Since the late 60s, different software development methods (such as waterfall model, evolutionary development method, spiral development model etc.) have been developed and widely used by the software engineering community. Over the years, the developers and users of these methods have invested significant amounts of time and energy to improve and refine them. Owning to continuous improvement efforts and being practiced for such a long time, most of the above mentioned methods have become quite mature and stable level. That is why they are usually referred as traditional software development methods .Each of the traditional development methods attempts to address quite different development issues and implementation conditions. Among the traditional development approaches, the waterfall model is the oldest the software development process model. (Royce 1970). Waterfall model has been widely used in both large and small software intensive projects. It has been reported as a successful development approach especially for large and complex engineering projects. The waterfall model divides the software development life cycle into five distinct and linear stages. Because the waterfall model is the oldest and the most mature software development model we have chosen it to investigate its QA process. Despite the success of Waterfall model with large and complex systems, it has number drawbacks, like linearity, inflexibility in the face of changing requirements, highly ceremonious processes irrespective of the nature and size of the project etc.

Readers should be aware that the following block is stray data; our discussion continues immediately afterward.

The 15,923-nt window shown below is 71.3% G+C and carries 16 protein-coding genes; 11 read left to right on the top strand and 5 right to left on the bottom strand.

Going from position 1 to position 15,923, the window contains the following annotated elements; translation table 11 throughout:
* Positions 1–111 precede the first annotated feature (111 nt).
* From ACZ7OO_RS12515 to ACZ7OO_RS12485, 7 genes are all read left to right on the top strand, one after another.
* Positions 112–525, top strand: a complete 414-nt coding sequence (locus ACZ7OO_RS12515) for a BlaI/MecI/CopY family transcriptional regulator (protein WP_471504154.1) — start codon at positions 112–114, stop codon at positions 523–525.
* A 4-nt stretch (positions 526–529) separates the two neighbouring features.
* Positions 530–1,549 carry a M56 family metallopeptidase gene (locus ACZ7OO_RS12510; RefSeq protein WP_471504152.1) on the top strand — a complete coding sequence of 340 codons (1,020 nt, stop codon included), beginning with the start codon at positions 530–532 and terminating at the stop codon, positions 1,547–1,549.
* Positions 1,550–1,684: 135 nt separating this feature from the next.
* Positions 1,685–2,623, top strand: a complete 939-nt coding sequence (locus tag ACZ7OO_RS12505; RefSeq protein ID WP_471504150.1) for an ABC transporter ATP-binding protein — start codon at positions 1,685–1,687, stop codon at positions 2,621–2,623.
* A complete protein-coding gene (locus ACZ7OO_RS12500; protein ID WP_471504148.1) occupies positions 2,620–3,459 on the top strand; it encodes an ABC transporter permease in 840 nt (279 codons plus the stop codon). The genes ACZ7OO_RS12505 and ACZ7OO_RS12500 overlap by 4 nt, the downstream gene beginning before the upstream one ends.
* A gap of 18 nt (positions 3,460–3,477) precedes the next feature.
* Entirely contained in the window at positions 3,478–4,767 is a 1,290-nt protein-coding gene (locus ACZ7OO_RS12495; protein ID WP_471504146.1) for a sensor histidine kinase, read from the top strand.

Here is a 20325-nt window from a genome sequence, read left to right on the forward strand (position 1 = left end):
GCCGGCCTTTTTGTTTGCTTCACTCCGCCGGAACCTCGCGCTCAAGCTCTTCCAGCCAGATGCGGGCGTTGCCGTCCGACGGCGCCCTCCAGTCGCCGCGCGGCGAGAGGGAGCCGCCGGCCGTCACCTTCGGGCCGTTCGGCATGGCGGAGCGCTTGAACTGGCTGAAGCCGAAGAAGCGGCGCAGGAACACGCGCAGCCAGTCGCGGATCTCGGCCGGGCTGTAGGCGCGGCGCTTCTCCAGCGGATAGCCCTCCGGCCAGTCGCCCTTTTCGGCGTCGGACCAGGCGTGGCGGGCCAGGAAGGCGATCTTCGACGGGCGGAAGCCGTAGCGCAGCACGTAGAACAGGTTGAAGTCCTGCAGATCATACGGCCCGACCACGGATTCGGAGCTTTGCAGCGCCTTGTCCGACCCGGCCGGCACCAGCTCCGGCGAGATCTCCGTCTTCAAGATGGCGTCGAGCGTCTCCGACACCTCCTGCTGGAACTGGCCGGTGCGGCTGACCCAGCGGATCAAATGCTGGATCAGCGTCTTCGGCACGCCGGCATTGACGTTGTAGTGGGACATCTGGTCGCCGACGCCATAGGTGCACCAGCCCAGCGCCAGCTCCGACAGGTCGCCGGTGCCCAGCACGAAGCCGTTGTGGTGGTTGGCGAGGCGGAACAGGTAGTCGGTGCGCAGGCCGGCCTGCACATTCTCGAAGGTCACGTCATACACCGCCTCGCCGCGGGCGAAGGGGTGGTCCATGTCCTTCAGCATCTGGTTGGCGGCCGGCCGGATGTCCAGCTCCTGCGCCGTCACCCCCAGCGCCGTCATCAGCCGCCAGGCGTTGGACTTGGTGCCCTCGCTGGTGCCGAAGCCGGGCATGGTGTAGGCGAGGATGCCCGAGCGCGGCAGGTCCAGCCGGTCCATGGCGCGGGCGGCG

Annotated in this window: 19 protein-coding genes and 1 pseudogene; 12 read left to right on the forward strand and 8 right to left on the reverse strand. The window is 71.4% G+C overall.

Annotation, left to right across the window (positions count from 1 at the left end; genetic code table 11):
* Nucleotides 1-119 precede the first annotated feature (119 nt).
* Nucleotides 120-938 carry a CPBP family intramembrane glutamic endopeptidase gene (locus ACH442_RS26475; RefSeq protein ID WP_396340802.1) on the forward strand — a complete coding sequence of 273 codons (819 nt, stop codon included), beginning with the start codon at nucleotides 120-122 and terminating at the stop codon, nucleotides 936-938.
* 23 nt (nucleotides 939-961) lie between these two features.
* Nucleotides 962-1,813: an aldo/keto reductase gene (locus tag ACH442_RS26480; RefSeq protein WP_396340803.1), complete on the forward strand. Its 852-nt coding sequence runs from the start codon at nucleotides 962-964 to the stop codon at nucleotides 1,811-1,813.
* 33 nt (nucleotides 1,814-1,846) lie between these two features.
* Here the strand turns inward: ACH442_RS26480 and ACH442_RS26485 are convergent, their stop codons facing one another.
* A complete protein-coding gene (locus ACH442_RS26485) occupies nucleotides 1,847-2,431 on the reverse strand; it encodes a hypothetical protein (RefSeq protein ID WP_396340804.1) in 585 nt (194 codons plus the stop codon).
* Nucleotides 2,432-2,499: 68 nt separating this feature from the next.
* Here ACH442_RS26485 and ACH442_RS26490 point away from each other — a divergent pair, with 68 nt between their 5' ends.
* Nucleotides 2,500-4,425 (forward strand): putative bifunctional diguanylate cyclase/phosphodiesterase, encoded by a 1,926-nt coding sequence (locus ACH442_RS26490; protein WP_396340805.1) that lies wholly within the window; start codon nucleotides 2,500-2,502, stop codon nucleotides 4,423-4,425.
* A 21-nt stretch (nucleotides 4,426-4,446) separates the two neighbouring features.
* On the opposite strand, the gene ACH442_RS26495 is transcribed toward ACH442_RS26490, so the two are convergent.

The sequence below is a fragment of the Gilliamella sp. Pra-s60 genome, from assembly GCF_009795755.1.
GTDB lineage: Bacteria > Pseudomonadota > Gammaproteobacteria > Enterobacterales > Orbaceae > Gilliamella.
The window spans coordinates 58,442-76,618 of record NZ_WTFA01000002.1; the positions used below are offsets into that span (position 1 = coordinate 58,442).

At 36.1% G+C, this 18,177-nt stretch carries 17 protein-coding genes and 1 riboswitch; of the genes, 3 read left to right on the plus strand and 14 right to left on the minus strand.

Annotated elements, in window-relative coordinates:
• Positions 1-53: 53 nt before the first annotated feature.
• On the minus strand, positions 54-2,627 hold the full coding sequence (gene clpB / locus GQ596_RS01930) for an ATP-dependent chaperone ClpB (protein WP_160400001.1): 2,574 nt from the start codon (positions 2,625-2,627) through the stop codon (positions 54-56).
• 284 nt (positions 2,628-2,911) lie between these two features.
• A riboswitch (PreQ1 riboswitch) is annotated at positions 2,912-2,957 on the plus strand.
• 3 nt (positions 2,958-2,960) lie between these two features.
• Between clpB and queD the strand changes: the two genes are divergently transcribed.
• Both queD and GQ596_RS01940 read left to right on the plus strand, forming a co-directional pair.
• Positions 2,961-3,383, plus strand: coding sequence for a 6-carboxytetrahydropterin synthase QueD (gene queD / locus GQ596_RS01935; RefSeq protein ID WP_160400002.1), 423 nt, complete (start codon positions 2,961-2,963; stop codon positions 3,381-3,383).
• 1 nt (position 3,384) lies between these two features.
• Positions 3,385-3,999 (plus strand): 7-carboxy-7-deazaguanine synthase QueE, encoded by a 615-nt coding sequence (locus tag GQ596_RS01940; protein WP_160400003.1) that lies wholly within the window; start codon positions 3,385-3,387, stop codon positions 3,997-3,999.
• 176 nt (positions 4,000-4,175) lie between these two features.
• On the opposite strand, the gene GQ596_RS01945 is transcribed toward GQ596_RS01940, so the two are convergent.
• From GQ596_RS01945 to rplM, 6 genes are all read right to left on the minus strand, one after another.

Agile methods deal with unstable and volatile requirements by using a number of techniques of which most notable are: 1) simple planning, 2) short iteration, 3) earlier release, and 4) frequent customer feedback. These characteristics enable agile methods to deliver product releases in a much short period of time compared to the waterfall approach.